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SOUTHRIDGE CAPITAL MANAGEMENT LLC v. LOWRY
February 25, 2002
SOUTHRIDGE CAPITAL MANAGEMENT, LLC, COOTES DRIVE, LLC AND YORK, LLC, PLAINTIFFS,
ROBERT W. LOWRY, SAMUEL JACOB BERKOVITS AND D.G. JEWELRY, INC., DEFENDANTS.
The opinion of the court was delivered by: Owen, District Judge.
Before me are motions to dismiss this multi-faceted action for damages
for defamation, breach of contract, tortious interference with contract,
and trade libel, and on jurisdictional grounds, and a motion for
sanctions against the plaintiffs.
Plaintiff Southridge Capital Management is an investment adviser to
funds that put financing into publicly traded corporations, obtaining
their securities and other rights in return. It is the adviser to
plaintiffs Cootes Drive, LLC and York, LLC, two such funds. Defendant
Robert Lowry earns his living as an expert witness and consultant on
securities industry matters. Defendant D.G. Jewelry, Inc. is a publicly
traded Ontario corporation that manufactures and sells jewelry, and was
being funded by Haymarket, LLC, another Southridge client. Defendant
Samuel Berkovits is D.G.'s president, CEO and chairman.
The roots of this dispute date back to the case of Haymarket LLC v.
D.G. Jewelry of Canada Ltd., tried in the New York State Supreme Court,
New York County in November 2000. In that case, Haymarket, had put money
into D.G., got D.G. stock, and thereafter, there being a drop in the
market price of the stock, sued D.G. — now also a defendant here
— for breach of contract for D.G.'s failure to issue additional
shares of its stock to Haymarket as required by their common stock
purchase agreement, which stated that D.G. was to issue additional stock
to Haymarket if Haymarket did not experience a certain return on its
investment. There was no dispute that, under the language of the
agreement, D.G. was required to issue these additional shares and that it
had refused to do so; its defense being the claim that Haymarket,
directed by Southridge*fn1, had manipulated D.G.'s stock price downward
during the operative periods, thereby increasing the number of shares
Haymarket was to receive. On November 16, 2000, the jury found that
Haymarket had intentionally participated in such a scheme. The court, as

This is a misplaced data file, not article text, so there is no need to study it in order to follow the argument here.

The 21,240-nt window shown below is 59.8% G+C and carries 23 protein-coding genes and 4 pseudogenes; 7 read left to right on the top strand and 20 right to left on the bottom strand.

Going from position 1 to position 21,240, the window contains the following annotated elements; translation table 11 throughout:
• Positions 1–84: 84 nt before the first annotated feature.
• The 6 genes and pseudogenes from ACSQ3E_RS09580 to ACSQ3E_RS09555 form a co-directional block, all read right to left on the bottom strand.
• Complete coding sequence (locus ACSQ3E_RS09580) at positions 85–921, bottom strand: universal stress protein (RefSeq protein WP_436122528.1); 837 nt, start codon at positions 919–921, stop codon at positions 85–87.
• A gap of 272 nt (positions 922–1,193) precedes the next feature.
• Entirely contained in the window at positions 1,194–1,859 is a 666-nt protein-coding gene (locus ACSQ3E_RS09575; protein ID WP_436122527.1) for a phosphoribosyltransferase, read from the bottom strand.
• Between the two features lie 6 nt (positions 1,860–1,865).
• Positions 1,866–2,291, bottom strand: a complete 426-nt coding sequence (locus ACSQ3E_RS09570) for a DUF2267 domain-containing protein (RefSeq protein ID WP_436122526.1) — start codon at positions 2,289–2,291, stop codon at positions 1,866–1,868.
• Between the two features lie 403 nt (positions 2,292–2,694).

it had been foreshadowing all the way through the trial, immediately set
the jury verdict aside as unsupported by the evidence and entered
judgment for Haymarket, directing the clerk to enter judgment in favor of
Haymarket on the issue of liability.
Illustrative of the extensive foreshadowing are the following
colloquies from the trial record:
THE COURT: What are you claiming [Haymarket] did wrong
MR. REIMER [D.G.'s attorney]: The trades are not
carried out by some broker.
THE COURT: What are you claiming they did here, counsel?
MR. REIMER: Your Honor, we are claiming that there were
massive sales. Their own principal said —
THE COURT: And they were precluded from doing that
by the agreement.
MR. REIMER: There were ten to fifteen percent of the
sales when their volume were 10 to 15 percent of the
daily sales, it would drive the stock, the company
THE COURT: They had a right to do that, absolute
right to do that. Counselor, this case may never get
to the jury.
MS. RICHARD [Haymarket's attorney]: That —
that is my next point, Your Honor.
THE COURT: If I conclude there is no basis for the
defense, it is not going to the jury.
THE COURT: Counselor, let's finish this case. If I
conclude that there is no evidence that the market
makers actions was in any way influenced by anything
that [Haymarket] did, I will not give this case to the
jury and I will direct the entry of a judgment
certainly with respect to the non-liquidated damages
and then we can deal with the liquidated damages
So this case may not get to the jury. If that is
your evidence, counsel, you will not get to the jury.
THE COURT: You're claiming a scheme, presumably
participated in by [Haymarket]. And that is your
problem in this case, it seems to me, and I think it's
an insurmountable problem, but I will let the jury
render a verdict. Maybe they will make it unnecessary
for me to take any action.
THE COURT: So you are not waiving that. You want me
to state to the jury — no, hear me out here,
there is no question the contract was breached. We all
agree to that. The only defense they have are
equitable. They are not properly tried to the jury.
Counselor, I don't think they have a defense, I
already told you that. I have not heard all the
witnesses, and we are going to have two depositions
and maybe some more expert testimony if the Nasdaq
document comes in.
But my sense of this case is that I'm going to give
it to the jury only for the purpose, since they are
here and have been listening, let them decide on it.
If they make the right decision, I don't have to
struggle with it. If they make the wrong decision, I
can deal with that. And if I am wrong, at least that
aspect of the case doesn't have to be tried again; my